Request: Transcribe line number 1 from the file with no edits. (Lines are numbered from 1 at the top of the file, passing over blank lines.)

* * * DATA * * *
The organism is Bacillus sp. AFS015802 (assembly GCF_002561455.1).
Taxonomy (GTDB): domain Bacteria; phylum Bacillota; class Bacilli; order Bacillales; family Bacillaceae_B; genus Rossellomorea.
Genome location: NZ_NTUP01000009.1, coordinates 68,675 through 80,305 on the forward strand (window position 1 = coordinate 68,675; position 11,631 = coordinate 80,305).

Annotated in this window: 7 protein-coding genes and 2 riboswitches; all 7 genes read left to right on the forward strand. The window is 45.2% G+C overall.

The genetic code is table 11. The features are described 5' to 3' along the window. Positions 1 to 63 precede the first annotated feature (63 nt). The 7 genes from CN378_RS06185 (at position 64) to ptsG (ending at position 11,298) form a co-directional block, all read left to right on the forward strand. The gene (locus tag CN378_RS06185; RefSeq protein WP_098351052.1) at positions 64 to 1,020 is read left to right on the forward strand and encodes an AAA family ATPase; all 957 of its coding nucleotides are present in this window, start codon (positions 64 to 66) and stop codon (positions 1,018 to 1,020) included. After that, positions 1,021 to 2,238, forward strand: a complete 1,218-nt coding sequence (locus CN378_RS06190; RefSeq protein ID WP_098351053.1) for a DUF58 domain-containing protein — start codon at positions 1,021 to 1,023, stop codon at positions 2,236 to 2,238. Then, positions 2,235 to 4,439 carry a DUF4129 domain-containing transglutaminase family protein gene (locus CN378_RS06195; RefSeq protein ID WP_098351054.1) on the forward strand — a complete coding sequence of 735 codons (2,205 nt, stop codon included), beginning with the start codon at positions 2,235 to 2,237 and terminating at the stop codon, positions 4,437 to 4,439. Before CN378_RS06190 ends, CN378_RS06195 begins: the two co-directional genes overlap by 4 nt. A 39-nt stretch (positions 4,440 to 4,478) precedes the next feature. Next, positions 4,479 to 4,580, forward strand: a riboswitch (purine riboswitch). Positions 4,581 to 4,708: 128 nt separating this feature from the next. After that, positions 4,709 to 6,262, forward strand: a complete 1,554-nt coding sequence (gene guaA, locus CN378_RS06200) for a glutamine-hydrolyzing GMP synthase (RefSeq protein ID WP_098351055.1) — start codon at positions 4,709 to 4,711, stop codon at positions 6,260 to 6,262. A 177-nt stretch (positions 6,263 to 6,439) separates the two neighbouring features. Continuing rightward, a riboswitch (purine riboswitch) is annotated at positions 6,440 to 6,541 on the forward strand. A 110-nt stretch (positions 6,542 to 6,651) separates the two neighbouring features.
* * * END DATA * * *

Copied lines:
The organism is Bacillus sp. AFS015802 (assembly GCF_002561455.1).